Event Planing Checklist
Ask about accommodations.
For example, in the event registration:
- Ask: "If you have a disability and may need some accommodation in order to fully participate, please contact _______."
- And/or add a checklist: I will need the following accommodations in order to participate:
- Assistive listening device
- Reserved front row seat
- Large print
- Advance copy of slides to be projected
- Wheelchair access
- Wheelchair access to working tables throughout room
- Scent-free room
- Lactation room
- Gender neutral bathroom
- Diet Restrictions. List: __________________
- Other: _____________________________
Make sure the venue is accessible, preferably before committing to it.
Ensure that there is:
- nearby ADA designated parking.
Route and entrance:
- Route from ADA parking to entrance is flat and paved.
- A ramp is available where exterior steps lead to entrance.
- Clear signage to an accessible entrance (if main entrance is inaccessible) is present.
- The door has a lever style handle (not a knob) and is relatively light, if the door is not automatic or held open.
- The furniture is movable, or in fixed seating areas, accessible seating options are available for participants with mobility disabilities.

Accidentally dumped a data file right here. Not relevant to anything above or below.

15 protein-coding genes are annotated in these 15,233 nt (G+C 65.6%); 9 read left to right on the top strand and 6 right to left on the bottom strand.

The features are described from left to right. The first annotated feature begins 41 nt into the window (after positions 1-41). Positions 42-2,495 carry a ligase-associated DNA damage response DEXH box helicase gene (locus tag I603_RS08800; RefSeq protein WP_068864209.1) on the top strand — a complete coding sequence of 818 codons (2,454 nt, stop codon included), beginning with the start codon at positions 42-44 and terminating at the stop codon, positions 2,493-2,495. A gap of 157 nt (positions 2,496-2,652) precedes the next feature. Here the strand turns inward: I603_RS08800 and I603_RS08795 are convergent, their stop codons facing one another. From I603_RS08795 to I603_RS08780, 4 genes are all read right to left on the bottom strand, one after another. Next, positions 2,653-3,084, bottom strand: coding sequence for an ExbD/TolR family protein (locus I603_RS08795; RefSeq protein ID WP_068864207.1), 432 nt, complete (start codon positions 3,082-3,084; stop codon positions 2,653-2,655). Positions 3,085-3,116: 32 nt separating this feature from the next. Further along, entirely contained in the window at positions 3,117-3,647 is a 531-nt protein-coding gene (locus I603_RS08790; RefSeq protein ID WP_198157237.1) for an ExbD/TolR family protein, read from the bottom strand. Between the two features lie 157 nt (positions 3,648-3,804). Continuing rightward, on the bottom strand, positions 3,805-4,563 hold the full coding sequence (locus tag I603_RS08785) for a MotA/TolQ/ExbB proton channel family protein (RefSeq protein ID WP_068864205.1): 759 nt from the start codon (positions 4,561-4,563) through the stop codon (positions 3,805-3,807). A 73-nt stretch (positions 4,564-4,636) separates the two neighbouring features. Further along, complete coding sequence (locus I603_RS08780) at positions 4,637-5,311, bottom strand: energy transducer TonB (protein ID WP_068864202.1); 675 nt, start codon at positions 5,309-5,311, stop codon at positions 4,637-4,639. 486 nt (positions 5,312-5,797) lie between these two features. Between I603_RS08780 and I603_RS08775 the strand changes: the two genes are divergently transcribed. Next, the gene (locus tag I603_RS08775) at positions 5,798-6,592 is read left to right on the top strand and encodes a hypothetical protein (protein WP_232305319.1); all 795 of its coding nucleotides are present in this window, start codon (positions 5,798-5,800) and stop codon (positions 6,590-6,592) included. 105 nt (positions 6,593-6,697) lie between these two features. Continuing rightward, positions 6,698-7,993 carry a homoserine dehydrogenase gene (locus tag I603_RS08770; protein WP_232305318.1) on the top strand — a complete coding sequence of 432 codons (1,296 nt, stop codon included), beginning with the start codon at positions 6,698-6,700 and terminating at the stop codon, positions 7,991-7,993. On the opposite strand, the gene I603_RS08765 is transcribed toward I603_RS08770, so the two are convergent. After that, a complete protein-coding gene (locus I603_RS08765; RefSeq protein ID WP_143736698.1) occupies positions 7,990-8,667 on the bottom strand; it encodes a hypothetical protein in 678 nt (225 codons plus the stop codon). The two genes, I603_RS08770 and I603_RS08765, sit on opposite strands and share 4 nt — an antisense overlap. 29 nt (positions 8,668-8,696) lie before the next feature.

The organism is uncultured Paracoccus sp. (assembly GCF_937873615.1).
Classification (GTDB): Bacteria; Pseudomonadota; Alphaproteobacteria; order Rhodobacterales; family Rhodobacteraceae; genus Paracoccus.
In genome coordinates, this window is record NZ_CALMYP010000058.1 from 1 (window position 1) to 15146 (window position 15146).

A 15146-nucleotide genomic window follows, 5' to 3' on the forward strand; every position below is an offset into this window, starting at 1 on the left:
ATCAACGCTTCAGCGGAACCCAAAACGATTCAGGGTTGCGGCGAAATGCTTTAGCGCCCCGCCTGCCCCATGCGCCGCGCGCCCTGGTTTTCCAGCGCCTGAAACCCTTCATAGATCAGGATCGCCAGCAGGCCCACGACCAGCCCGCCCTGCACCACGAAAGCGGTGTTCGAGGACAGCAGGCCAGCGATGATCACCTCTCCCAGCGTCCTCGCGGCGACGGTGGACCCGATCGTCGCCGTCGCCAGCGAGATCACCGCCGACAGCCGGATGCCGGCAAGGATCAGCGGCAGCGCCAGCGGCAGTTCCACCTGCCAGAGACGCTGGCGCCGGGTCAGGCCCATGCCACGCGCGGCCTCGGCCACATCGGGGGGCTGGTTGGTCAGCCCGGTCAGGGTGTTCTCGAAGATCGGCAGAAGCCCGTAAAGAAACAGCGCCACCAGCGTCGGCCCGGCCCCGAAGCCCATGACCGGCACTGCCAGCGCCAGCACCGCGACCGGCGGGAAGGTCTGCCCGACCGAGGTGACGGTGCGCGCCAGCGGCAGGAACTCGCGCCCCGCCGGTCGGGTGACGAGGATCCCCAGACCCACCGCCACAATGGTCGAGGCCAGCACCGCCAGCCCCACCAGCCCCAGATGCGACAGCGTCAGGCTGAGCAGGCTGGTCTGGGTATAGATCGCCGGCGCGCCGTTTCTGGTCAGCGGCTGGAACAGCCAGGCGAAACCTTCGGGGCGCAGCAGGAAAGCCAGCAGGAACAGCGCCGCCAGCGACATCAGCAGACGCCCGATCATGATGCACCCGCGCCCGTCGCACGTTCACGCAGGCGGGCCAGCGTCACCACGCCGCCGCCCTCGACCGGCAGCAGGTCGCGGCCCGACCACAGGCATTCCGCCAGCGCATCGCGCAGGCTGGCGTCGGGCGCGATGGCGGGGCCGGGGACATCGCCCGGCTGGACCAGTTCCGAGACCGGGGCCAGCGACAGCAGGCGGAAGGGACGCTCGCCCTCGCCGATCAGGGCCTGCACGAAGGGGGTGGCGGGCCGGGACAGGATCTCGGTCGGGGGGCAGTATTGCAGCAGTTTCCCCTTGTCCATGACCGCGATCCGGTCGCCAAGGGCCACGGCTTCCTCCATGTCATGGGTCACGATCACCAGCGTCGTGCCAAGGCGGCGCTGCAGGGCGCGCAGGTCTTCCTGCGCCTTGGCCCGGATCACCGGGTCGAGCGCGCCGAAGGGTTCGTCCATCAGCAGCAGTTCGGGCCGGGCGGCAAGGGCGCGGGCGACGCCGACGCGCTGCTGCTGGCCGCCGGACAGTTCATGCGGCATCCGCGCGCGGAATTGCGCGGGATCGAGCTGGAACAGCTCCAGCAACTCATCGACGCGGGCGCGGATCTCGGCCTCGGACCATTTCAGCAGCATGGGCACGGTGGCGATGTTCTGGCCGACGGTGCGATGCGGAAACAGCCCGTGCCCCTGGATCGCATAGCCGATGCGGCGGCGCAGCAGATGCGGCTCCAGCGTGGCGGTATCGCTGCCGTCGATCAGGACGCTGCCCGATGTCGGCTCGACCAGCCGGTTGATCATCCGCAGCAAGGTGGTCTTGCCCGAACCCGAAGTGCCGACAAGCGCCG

- Interior walkways are wide (at least 36”).
- There is plenty of space to maneuver around tables.
- The lighting is good.
- The acoustics are good, and in rooms where audio will be amplified (microphones), assistive listening devices are available for participants who are hard of hearing.
- Reserved seating near front for participants who are deaf or hard of hearing is available.
- Stage and projector screen is easily visible (if in use).
- Restrooms with accessible stalls are located near event location(s).
- Electric power cords crossing walkways and aisles are covered.
- Consider access and space for service animals--space to rest and accessible toileting and watering facilities nearby.
- Clear signage (including Braille if possible) for all locations: registration, meeting rooms, accessible restrooms and elevators, etc.
Marketing and promotional material should be accessible.
Email announcements should be accessible.